What the markets think of Donkeys & Elephants

It has been an interesting year so far and the punches keep coming. This is what it must feel like if you stepped in the ring with Mike Tyson. Soon enough you would find yourself with a broken jaw, black eye, chewed off left ear, half a nose, and possibly a missing pinky toe.

The most recent uppercut is the election of the first African-American President of the United Sates of America , Barack Obama, by the American people. November 4, 2008 will be etched into history books and millions of school children will be forced to memorize the date as the day America ‘Changed’. Enough on politics, lets take a closer look at what the markets think of all this.

For reasons that I don’t quite understand, and I am not sure I am interested enough to find out, Republicans are commonly referred to as Elephants and Democrats as Donkeys. What I am interested in however, is seeing how the markets reacted to these Donkeys and Elephants over time.

I used the following indexes to represent different segments of the market:

  • S&P 500: Large corporates
  • NASDAQ: Tech industry

[I wanted to include other indexes but it was getting too complicated. Plus, Office 2007 kept crashing on me]

The table below is a summary of each US President and the respective terms served. All data used is from Jan 20, 1977 – Nov 7, 2008.

Market reaction: S&P 500 Index [Bloomberg: SPX Index]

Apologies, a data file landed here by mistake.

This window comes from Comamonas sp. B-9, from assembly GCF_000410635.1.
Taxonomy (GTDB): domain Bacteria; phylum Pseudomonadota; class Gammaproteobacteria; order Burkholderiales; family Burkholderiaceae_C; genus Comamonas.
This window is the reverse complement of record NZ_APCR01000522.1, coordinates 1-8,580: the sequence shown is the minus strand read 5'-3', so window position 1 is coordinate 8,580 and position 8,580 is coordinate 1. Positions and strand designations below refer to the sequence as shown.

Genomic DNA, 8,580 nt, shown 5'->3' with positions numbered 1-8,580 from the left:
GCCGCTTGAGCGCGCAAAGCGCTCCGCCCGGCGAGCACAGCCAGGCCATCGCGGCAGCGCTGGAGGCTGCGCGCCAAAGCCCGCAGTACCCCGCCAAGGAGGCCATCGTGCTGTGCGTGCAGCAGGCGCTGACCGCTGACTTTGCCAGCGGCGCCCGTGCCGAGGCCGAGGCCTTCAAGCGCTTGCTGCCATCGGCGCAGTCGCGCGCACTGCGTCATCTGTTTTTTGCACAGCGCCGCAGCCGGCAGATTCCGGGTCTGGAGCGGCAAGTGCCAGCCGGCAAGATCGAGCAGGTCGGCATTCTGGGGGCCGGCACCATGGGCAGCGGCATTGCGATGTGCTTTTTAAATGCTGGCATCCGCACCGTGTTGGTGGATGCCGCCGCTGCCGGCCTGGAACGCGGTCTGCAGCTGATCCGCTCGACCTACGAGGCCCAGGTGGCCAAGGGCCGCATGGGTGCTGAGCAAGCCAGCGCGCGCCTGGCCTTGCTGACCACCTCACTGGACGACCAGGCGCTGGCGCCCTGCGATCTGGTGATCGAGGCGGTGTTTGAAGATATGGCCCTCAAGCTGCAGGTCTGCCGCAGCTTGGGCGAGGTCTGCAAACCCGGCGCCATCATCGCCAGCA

The chart below shows the S&P 500 shaded to represent the Donkey [blue] or Elephant [red] that was living in the White House at the time.

Source: Bloomberg. Daily closing price. 1977 - 2008.

Source: Bloomberg. Daily closing price. 1977 - 2008. Al-Hamour

To be able to understand the market’s reaction to each President’s term I have included a ranking that takes the annualized return for each term served. So, because Bill Clinton served for two terms he will have two entries.

Source: Bloomberg. Al-Hamour

Source: Bloomberg. Al-Hamour

I then took the overall annualized return to measure the market return for the entire period served for each President. Here are the results:

Source: Bloomberg. Al-Hamour

Source: Bloomberg. Al-Hamour

Observations:

  • During Bill Clinton’s single and overall terms the S&P 500 performed the best on an annualized basis @ 9.91%
  • The Elephant [George W. Bush] has the worst record relative to his peers

Market reaction: NASDAQ COMPOSITE Index [Bloomberg: CCMP Index]

The chart below shows the NASDAQ daily price close, shaded to represent the Donkey [blue] or Elephant [red] that was living in the White House at the time.

Source: Bloomberg. Al-Hamour

Source: Bloomberg. Al-Hamour

To be able to understand the market’s reaction to each President’s term I have included a ranking that takes the annualized return for each term served. So, because Ronald Reagan served for two terms he will have two entries.

Source: Bloomberg. Al-Hamour

Source: Bloomberg. Al-Hamour

I then took the overall annualized return to measure the market return for the entire period served for each President. Here are the results:

Source: Bloomberg. Al-Hamour